Those who have seen Breaking the Waves and Dancer in the Dark know that Danish filmmaker Lars Von Trier tends to focus on issues of sacrifice and forgiveness, especially involving women. Dogville adds rage and revenge to the mix.
Charlie Kaufman may be both the most original screenwriting talent to emerge in the past ten years and the most exasperating. He inspires fervent loyalty among some film buffs because his ideas are playful and heady; they don’t start out or play out like anyone else’s, and at their best they can liberate actors’ most inventive impulses.
The genteel French film Monsieur Ibrahim, directed by François Dupeyron, is based on the book Monsieur Ibrahim and the Flowers of the Koran, by Eric-Emmanuel Schmitt, who also coscripted the movie. It is a tender story about a Turkish Muslim and a French Jew. The setting is 1960s Paris, in the gritty but colorful Rue Bleue district, once infamous for its assortment of streetwalkers.
Mountain climbing may be one of the few modern dramatic subjects that contain the key elements of Greek tragedy: terror and folly, hubris and courage. You get a staggering sense of all four in Touching the Void, Kevin Macdonald’s film of Joe Simpson’s book.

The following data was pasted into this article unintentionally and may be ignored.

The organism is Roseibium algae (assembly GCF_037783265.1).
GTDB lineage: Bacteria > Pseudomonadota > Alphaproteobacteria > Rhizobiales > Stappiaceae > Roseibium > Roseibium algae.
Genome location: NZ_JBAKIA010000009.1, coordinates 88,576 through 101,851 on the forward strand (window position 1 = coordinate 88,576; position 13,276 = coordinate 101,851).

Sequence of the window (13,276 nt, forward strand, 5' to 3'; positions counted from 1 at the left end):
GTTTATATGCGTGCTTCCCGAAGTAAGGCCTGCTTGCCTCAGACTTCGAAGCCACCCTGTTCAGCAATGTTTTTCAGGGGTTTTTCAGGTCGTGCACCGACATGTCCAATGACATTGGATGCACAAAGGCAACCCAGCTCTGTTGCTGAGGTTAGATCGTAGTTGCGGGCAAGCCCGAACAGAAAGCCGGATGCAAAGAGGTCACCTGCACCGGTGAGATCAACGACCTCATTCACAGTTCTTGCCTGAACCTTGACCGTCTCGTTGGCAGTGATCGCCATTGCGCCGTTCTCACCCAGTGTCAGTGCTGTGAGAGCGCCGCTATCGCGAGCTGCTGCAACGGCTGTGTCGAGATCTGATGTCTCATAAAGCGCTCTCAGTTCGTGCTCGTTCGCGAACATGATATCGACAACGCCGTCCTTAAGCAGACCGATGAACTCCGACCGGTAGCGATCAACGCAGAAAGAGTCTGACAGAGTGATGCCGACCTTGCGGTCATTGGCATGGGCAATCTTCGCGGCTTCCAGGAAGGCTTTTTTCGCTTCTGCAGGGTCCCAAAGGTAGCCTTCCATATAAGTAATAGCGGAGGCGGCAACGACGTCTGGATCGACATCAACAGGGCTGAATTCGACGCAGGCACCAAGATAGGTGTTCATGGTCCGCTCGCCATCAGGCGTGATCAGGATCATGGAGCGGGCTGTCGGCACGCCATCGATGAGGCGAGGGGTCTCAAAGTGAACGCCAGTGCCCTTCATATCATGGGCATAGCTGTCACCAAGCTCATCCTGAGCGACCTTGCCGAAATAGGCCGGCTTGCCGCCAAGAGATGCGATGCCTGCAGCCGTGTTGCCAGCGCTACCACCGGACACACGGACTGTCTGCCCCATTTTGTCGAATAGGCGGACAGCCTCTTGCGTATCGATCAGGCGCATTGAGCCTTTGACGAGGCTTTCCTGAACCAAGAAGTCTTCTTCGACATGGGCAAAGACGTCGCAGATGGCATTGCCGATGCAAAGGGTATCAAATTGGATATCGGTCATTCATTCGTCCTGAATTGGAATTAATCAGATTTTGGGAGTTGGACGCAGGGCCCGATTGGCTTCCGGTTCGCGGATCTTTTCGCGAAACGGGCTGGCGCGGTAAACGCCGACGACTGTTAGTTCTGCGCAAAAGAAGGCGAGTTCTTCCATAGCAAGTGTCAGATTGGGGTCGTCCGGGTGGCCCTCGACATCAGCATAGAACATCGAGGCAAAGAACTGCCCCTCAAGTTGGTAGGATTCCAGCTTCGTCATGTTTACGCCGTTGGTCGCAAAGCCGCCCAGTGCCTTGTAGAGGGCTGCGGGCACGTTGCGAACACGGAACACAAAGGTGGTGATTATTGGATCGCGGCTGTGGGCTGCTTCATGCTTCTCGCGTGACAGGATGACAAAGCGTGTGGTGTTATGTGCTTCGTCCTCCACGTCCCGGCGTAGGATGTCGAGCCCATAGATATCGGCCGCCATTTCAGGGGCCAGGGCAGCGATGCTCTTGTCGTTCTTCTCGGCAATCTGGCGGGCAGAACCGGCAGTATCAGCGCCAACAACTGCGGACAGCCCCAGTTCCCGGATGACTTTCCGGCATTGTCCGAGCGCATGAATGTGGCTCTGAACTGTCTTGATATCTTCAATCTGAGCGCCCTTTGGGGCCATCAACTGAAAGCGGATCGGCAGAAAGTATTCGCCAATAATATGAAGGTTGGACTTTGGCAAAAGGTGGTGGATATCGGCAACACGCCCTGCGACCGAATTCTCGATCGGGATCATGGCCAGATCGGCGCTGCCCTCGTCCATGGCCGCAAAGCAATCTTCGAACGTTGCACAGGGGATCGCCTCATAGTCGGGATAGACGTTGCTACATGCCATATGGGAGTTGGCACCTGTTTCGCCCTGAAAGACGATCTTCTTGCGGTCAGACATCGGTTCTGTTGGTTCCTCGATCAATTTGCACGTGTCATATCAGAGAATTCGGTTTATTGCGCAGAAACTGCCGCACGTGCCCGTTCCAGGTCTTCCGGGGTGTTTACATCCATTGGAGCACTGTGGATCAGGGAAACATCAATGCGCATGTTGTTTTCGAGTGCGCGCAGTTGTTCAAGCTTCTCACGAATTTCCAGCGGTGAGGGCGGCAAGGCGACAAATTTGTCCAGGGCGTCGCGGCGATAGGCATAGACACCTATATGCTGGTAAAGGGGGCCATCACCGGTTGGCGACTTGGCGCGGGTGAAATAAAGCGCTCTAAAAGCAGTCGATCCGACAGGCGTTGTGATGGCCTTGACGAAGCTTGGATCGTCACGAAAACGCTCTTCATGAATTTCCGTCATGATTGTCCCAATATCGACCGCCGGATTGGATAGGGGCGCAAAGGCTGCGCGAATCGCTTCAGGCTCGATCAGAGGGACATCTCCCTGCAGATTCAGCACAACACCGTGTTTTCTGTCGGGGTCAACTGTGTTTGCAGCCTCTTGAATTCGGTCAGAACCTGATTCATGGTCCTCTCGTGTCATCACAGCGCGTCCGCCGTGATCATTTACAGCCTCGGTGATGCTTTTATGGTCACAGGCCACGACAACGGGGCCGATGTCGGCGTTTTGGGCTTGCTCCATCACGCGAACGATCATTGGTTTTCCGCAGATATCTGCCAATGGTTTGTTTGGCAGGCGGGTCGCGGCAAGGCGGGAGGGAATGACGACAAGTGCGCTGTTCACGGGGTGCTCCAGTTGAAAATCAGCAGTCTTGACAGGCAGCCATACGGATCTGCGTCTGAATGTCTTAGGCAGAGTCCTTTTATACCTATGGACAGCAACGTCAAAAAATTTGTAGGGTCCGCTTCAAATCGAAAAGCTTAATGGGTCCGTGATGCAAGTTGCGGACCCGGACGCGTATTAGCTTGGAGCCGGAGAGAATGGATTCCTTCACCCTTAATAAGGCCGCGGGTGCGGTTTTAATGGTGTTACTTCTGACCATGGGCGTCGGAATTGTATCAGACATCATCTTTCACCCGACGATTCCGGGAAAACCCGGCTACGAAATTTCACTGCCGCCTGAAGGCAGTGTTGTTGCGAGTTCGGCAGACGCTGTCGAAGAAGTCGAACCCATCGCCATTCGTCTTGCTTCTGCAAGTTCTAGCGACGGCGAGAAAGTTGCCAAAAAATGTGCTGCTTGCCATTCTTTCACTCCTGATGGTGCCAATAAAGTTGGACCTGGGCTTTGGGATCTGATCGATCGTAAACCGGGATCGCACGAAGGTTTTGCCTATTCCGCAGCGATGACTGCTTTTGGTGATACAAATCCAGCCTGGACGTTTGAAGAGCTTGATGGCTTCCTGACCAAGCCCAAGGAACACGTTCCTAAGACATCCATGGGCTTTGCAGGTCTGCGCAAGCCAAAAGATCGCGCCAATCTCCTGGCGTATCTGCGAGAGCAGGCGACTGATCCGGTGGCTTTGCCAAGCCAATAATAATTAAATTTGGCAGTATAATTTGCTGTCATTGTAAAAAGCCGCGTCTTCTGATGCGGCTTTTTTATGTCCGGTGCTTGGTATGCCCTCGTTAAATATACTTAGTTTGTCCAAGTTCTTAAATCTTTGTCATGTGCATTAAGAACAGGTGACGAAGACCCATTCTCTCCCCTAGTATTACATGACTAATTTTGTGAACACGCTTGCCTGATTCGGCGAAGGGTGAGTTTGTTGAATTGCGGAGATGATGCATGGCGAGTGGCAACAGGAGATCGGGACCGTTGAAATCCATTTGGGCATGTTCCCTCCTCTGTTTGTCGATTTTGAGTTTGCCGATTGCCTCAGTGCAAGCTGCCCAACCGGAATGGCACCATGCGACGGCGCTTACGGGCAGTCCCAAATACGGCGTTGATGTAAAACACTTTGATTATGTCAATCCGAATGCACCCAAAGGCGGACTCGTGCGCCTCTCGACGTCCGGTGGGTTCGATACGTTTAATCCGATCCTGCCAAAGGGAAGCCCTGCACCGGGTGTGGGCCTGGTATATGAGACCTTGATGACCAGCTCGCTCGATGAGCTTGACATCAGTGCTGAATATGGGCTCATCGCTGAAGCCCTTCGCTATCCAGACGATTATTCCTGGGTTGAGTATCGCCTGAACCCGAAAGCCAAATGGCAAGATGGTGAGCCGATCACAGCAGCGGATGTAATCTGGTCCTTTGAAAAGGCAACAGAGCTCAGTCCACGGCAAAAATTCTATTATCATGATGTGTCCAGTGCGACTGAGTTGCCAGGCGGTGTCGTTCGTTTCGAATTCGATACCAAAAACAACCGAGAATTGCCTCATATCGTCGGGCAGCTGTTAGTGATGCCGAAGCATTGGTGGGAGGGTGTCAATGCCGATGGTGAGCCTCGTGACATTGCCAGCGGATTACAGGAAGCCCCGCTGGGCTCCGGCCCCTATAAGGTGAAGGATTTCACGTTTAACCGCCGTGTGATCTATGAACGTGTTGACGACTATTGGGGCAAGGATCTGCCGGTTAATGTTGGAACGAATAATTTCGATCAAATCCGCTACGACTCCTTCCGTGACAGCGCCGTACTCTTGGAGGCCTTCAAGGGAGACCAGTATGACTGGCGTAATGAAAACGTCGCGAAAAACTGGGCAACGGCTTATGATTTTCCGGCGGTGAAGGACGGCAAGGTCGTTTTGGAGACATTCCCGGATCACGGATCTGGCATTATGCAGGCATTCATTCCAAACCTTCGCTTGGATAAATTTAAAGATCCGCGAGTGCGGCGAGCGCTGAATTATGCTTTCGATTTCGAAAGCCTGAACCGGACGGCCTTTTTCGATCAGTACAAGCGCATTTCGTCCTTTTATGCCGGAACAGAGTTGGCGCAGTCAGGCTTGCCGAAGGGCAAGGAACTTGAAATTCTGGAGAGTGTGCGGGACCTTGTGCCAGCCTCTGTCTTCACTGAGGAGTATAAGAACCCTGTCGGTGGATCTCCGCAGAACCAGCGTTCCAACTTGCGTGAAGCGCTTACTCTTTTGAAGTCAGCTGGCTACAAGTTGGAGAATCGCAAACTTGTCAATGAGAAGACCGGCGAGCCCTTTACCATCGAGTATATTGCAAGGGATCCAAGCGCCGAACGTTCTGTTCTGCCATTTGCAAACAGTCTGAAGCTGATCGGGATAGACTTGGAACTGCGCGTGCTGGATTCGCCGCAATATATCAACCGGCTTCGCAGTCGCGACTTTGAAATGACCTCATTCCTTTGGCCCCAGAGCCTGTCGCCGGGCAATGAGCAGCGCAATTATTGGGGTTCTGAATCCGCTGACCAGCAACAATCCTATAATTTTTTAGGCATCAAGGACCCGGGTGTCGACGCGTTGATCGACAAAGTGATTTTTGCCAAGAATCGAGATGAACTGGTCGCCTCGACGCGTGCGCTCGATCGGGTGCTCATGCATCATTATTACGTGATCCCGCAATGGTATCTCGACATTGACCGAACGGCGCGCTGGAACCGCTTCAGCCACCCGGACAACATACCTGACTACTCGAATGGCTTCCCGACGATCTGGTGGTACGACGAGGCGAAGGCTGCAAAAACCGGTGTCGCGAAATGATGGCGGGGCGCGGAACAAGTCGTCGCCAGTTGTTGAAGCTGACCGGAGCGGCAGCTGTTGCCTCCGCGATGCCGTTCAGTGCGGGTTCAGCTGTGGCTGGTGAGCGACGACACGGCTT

In the 1927 silent version of The King of Kings, directed by Cecil B. DeMille, Christ is first seen from the point of view of a blind man regaining his sight. It is a masterful touch that adds grandeur to the story. Over the decades, scores of films have been made about Jesus of Nazareth. Many of these productions dripped with Hollywood glitz, while others tackled serious issues of faith.
Here’s your Ash Wednesday story. A mother carries her tiny daughter With her as she gets ashed and the Girl, curious and wriggly, squirms Into the path of the priest’s thumb Just as the finger is about to arrive On the mother’s forehead, and the Ashes go right in the kid’s left eye. She starts to cry, and there’s a split Second as the priest and the mother Gawk, and then they both burst out Laughing. The kid is too little to be Offended, and the line moves along, But this stays with me; not the ashy Eye as much as the instant when all Could have been pain and awkward But instead it led to mutual giggling. We are born of dust and star-scatter And unto this we shall return, this is The Law, but meantime, by God, we Can laugh our asses off. What a gift, You know? Let us snicker while we Can, brothers and sisters. Let us use That which makes dark things quail.